At CoW Protocol, multiple orders can be matched against each other, or jointly against external liquidity - a major advantage over DEX aggregators where orders are treated in isolation. However, this flexibility comes with a potential for unfair solutions in which surplus is shifted illegitimately from one order to another, i.e., an order that was necessary for generating a certain surplus might end up not “receiving” it.
In this post, we aim to raise awareness on this phenomenon by first presenting a simple example of an instance where surplus can be unfairly shifted between different user orders. In order to address this, we then describe a test that detects this particular issue; if added to the rules of the solver competition, such a test would help provide stronger fairness guarantees to the users, and would be one more step towards our broader goal of providing users with the best and “most fair” trades. Finally, towards the end of this post, we also address limitations of the proposed test and point towards further steps that need to be taken in order for the solver competition to be in close alignment with the protocol’s goals.
Consider the following two user orders and two liquidity orders:
- User order o1 is selling 3000 USDC for at least 1 ETH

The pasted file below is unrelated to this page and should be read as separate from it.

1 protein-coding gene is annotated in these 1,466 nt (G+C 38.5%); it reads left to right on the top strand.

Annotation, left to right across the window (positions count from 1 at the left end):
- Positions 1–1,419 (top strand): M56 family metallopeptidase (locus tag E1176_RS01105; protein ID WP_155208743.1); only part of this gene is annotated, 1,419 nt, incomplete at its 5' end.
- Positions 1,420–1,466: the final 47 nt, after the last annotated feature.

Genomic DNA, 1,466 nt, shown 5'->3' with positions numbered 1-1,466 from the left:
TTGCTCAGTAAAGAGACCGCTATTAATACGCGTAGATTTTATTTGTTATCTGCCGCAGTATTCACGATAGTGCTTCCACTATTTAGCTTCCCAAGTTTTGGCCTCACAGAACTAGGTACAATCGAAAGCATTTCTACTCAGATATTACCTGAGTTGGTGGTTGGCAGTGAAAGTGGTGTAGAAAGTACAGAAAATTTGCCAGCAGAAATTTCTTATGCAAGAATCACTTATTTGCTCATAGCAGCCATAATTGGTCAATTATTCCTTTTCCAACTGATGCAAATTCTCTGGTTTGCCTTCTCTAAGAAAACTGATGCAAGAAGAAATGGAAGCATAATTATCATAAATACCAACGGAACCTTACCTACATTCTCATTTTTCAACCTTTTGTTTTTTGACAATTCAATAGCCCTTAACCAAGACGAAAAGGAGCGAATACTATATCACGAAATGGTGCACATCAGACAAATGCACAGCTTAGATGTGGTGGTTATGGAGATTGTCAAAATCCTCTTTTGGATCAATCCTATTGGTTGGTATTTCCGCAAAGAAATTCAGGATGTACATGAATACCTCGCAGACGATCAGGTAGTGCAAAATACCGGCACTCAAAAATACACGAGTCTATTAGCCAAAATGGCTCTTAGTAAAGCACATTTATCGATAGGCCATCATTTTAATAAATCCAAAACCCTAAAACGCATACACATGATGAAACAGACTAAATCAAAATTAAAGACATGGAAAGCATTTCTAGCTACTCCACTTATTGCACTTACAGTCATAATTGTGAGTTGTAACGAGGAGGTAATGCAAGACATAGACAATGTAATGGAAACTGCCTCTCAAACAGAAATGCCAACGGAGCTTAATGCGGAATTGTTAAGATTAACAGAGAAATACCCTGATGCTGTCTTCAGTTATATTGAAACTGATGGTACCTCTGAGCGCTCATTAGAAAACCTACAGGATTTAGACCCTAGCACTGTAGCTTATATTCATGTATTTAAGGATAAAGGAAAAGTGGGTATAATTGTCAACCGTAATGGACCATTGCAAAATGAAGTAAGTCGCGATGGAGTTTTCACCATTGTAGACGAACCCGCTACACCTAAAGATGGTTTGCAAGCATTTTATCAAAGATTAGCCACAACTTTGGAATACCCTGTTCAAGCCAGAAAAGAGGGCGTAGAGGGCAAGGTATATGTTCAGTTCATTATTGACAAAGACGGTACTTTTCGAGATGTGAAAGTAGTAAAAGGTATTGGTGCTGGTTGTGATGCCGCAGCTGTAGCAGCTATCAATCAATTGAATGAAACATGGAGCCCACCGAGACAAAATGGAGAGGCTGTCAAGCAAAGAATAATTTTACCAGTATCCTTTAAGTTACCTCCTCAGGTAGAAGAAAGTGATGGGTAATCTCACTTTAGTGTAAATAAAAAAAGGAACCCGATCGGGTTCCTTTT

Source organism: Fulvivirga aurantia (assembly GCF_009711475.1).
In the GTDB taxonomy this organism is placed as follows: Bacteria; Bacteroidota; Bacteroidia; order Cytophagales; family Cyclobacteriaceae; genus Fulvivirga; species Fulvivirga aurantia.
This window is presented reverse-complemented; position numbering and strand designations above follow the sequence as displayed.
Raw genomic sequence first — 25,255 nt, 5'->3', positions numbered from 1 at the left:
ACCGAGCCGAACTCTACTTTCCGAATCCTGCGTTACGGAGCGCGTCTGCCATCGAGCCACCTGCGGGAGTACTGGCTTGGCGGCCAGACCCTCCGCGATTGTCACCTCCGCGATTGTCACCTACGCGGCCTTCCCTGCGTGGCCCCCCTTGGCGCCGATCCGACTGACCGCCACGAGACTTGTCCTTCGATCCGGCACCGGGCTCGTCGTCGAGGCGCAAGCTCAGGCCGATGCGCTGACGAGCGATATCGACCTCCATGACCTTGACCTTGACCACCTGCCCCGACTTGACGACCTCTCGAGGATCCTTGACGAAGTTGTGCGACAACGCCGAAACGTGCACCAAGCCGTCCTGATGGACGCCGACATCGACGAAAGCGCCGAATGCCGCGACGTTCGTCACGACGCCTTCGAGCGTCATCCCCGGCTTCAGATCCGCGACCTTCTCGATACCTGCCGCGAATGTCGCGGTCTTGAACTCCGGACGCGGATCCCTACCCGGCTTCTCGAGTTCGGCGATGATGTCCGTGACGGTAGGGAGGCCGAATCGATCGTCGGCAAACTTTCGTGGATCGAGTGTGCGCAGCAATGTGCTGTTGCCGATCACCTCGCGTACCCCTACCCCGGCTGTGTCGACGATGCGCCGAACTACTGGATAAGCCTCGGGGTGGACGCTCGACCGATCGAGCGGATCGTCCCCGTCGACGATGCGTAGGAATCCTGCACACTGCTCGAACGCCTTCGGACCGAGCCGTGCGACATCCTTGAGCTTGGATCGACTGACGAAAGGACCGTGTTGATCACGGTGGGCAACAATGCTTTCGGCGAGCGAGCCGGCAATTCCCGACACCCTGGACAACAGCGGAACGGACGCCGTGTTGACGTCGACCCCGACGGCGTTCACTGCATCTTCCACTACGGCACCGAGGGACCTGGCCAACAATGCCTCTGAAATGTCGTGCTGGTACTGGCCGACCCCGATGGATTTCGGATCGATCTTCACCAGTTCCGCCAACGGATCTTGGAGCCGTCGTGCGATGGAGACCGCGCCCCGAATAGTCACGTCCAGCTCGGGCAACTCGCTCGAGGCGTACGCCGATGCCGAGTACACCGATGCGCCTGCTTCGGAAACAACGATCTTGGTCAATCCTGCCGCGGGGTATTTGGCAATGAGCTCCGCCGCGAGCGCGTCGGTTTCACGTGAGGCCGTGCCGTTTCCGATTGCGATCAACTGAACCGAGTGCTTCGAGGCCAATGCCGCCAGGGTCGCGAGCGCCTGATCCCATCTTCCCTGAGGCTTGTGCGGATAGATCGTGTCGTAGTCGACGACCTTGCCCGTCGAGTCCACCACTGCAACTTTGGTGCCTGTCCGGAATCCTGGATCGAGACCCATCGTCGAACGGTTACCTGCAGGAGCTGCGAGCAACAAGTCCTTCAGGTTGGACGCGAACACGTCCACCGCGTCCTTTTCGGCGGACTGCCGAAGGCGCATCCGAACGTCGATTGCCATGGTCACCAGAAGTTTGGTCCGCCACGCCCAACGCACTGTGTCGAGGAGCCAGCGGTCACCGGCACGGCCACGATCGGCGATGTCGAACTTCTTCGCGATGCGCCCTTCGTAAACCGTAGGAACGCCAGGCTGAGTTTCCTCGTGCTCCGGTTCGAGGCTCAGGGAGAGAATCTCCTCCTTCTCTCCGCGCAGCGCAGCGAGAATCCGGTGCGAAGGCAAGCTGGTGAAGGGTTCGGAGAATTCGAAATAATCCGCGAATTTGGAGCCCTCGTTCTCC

- User order o2 is selling 3000 DAI for at least 1 ETH
- Liquidity order l1 is buying 3000 USDC for 1.01 ETH
- Liquidity order l2 is buying 3000 DAI for 1 ETH
For simplicity, we assume that fees match exactly the execution costs, and thus a solution that decides to match user order o1 with liquidity order l1, and user order o2 with liquidity order l2, has an objective function value that is equal to the total surplus generated. It is easy to see that in case we choose to execute the two CoWs (Coincidence of Wants), we get a total surplus of 0.01 ETH.
We now present a solution that we believe is very clearly “unfair”. The solution is presented in the picture below, where we use the convention that an order is depicted with a directed arrow starting from the buy_token and pointing to the sell_token of the order.
The clearing exchange rates are given as ETH/USDC = 3000 and DAI/USDC = 1.01.
This solution can be objectively considered unfair as it shifts surplus between orders. User order o1 should have gotten a surplus of 0.01 ETH given there is a liquidity order (l1) trading directly with it. Instead, the solution proposes that user order o1 gets no surplus whereas user order o2 gets a surplus of 0.01 ETH.